In 2012, around 40 % of immigrant women (from countries where FGM is traditionally practiced) had undergone FGM. That is almost 1% of the Dutch female population. The majority of these women fall within the reproductive ages. This requires from doctors and other health care workers skills to discuss this topic, proper knowledge of the relation between medical and psychosocial complaints and FGM, as well as knowledge of existing medical treatments or therapies.
is legal in the Netherlands, via the Termination of Pregnancy Act, after 16 days and up to the 24th
week. Although the official deadline is the 24th
week, in practice doctors stick to a time limit of 22 weeks. Also, Doctors are obliged to report late-term abortions and the termination of life of neonates to a central committee. Abortions are free of charge for Dutch nationals under the Exceptional Medical Expenses Act. Abortions may be performed only in a licensed clinic or hospital. Women are required to see a doctor before proceeding, but this may be their own general practitioner.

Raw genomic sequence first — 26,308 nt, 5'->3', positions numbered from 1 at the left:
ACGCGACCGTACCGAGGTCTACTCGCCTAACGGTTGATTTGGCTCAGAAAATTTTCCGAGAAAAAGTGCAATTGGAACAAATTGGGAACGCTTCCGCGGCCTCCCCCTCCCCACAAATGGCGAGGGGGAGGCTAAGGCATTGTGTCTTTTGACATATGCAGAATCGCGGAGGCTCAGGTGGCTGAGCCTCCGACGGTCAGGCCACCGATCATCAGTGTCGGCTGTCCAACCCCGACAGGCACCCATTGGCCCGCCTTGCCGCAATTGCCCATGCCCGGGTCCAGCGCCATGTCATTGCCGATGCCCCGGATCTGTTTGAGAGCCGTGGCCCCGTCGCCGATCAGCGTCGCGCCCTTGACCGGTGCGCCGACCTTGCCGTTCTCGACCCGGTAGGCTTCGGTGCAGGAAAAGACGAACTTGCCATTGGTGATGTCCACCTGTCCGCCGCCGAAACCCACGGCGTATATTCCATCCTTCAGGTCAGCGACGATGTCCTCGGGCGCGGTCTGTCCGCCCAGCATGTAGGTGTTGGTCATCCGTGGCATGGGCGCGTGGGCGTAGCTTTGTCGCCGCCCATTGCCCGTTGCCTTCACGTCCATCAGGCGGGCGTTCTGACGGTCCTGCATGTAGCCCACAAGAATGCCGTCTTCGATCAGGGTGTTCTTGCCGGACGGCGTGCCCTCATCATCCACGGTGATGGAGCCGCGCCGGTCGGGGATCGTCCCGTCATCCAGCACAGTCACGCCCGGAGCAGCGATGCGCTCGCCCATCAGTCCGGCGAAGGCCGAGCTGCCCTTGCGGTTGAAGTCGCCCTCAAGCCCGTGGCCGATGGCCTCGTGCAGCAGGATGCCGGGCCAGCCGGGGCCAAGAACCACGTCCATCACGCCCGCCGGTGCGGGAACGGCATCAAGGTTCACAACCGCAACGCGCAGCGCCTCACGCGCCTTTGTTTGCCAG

Government of the Netherlands’Website http://www.government.nl/issues/gender-equality/safety-of-girls-and-women (accessed 26/03/2014)  Articles 67 (Court appointment), 138 (Crimes against public order), 242-243 and 246 (Crimes against morality), 255 and 257 (Abandonment/neglect of dependents), 282 and 285-285b (Crimes against personal freedom/liberty), 300-304 (Maltreatment), 350 0 (Destruction or damage).  Women Against Violence Europe.(2012), p.191  CEDAW (2010), p. 6  Government of the Netherlands Website  Ministry of Ministry of Health, Welfare and Sport ‘s website http://www.huiselijkgeweld.nl/english/factsheet (accessed 27/03/2014)  Women Against Violence Europe.(2012), p.193 The Library of Congress USA, http://www.loc.gov/lawweb/servlet/lloc_news?disp3_l205402571_text (27/03/2014)  CEDAW (2010) p. 6 CEDAW (2010) p. 6  Minister of Public Health and Social Development/Minister of Education, Head of the Delegation of the Netherlands Antilles (2010) p.5  According to the World Banks’ World Development Indicators Database, the total population of the Netherlands is 16,767,705.0.  Ministry of Ministry of Health, Welfare and Sport ‘s website http://www.huiselijkgeweld.nl/english/factsheet (accessed 27/03/2014)  Penal Code, Article 242  Penal Code, Article 243  Penal Code, Article 248 US State Department. http://www.state.gov/j/drl/rls/hrrpt/2011/eur/186388.htm (accessed 26/03/2014)  Article 1.3.e  Act of 2 March 1994  Civil Code Book 7, Section 220.127.116.11; Equal Treatment Act (1994), Section 1a  Book 7, Section 18.104.22.168  European Union (2004), p.57  Book 7, Article 7:658  European Union (2004), p.37  The Irish Presidency of the European Union (2004) Report on Sexual Harassment in the Workplace in EU Member States. p.14 Eurofond (n.d.) http://www.eurofound.europa.eu/emire/NETHERLANDS/SEXUALHARASSMENT-NL.htm (accessed 26/03/2014)  European Commission (1998), p. 98  European Foundation for the Improvement of Living and Working Conditions (2007), p.13  The Irish Presidency of the European Union (2004), p.15  The Irish Presidency of the European Union (2004), p.92  Centraal Bureau voor de Statistiek and TNO (2012)  CEDAW/C/NLD/CO/5 (2010) p. 9  European Union (2004), p.65 ; The Netherlands Institute for Human Rights (2012)  Bezemer & Kuiper  Movisie. http://www.movisie.com/ (accessed 30/04/2014)  Penal Code Articles 300-304-307-308  Dutch Senate  Ministry of Ministry of Health, Welfare and Sport website. http://www.huiselijkgeweld.nl/english/female-genital-mutilation-in-the-netherlands-prevalence-incidence-and-determinants (accessed 27/03/2014)  Government of the Netherlands Website